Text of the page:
Part of learning to sew knits I decided to try the Heidi and Finn Cowl neck dress pattern.  I’d seen some lovely dresses on ModelMumma‘s blog, and was keen to give them a try.  It’s a very basic beginners sewing pattern.  This was my WIP project which I sent a picture of to DidYouMakeThat last week.  It was fun trying to work out what everyone was sewing!

Baby dress sewing pattern knit

As a note to slightly clueless parents like myself – cowl necks catch baby drool.  It’s gross, and very damp.  Maybe more of a pattern for children that can walk and keep their slobber to themselves.  Oh yeah, and dresses are for those that can walk.

It’s pretty cute on, and very fast to sew.  Will be be a favourite?  Probably not.  Will it be a stash-busting childcare outfit?  Definitely.


I’m a little underwhelmed by this pattern, it’s very basic, not very interesting and still the instructions to put the cowl neck in are not as clear as they could have been.  The finished result is nice, but the arms were much too long and the neckline was too small (and I cut a larger size than needed) and is difficult to get over her head.  This would be remedied by using a very stretchy knit, but even still I consider it to be too small.   Big disclaimer here, I also had this problem with the Heidi and Finn Hoodie, so either their sizing is a bit off, or my baby has a giant melon head.  Anyone else had similar issues?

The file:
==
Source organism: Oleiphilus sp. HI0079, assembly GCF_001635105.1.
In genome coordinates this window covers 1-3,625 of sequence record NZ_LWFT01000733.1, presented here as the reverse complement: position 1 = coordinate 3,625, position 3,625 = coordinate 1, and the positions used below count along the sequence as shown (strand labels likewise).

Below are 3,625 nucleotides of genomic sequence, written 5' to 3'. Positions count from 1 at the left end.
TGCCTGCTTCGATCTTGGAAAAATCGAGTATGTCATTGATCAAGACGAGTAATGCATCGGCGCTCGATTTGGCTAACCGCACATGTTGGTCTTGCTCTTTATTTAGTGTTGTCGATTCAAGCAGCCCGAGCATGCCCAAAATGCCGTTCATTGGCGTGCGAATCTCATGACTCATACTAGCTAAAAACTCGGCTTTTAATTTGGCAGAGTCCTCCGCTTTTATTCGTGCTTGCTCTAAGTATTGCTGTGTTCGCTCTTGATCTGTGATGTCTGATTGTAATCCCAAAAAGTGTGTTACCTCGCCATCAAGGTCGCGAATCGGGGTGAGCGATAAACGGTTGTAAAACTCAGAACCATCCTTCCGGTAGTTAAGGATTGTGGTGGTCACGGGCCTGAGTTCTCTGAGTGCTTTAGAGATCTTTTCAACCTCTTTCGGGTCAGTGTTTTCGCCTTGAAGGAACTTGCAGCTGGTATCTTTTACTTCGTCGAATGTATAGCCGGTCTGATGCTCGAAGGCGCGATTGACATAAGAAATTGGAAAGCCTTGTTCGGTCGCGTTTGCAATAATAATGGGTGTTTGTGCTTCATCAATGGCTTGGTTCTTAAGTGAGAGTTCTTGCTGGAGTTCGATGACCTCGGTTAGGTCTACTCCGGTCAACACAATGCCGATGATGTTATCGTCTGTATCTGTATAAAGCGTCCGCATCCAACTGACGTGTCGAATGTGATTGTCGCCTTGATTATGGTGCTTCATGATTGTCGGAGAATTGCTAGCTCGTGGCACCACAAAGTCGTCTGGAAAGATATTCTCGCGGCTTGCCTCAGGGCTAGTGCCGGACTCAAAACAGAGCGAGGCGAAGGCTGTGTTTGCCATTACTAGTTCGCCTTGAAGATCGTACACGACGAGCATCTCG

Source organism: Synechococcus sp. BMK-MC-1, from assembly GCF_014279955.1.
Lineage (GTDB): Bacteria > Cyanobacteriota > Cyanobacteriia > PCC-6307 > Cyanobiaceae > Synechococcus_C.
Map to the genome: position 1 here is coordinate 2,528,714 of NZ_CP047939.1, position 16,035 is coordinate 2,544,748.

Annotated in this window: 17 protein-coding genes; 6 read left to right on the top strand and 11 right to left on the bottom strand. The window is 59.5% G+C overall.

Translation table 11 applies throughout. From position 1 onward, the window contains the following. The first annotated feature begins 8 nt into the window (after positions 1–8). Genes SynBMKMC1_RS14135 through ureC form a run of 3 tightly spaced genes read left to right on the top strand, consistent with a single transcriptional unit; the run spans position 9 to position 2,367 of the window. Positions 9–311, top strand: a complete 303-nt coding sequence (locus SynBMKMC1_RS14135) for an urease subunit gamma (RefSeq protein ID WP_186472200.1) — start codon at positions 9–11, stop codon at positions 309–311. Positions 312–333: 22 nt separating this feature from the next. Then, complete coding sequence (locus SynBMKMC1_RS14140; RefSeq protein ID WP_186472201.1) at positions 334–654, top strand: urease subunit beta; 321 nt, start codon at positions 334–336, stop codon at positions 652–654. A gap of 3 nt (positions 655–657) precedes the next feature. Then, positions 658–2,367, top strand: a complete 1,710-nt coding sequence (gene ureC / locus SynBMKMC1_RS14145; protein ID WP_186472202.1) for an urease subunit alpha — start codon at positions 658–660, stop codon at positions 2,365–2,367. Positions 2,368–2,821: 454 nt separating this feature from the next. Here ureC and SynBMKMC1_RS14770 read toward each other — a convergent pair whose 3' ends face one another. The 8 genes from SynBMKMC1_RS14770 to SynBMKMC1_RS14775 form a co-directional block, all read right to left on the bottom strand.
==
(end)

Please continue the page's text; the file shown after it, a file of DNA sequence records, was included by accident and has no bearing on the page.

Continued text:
Nothing too interesting, a pale pink interlock from Darn Cheap fabrics in Heidelberg, $7 per metre and this was made from the offcuts of my renfrew.


Honestly after making the Hoodie, and the Sewaholic Renfrew this has no revelations.  If you have sewn a renfrew before, it might be worthwhile self-drafting a new collar in a similar shape, as a shaped cowl drapes much better than the rectangle.

Future lessons

I’m not in love with the pattern, but it is quick to cut out and sew which could make it a brilliant stash buster.  The real win here for me is the fact I can cut out a renfrew for me, and a dress for her out of 2m of fabric.  STASH BUSTER.  The finish of sleeves and hems on childrens garments are really important, as kids roll up their sleeve and run about generally exposing more of the internal workings of  garment than an adult.  Next time I’m going to really finish those seams nicely.  Hopefully by then I’ll have my grubby little mitts on my mother’s overlocker…..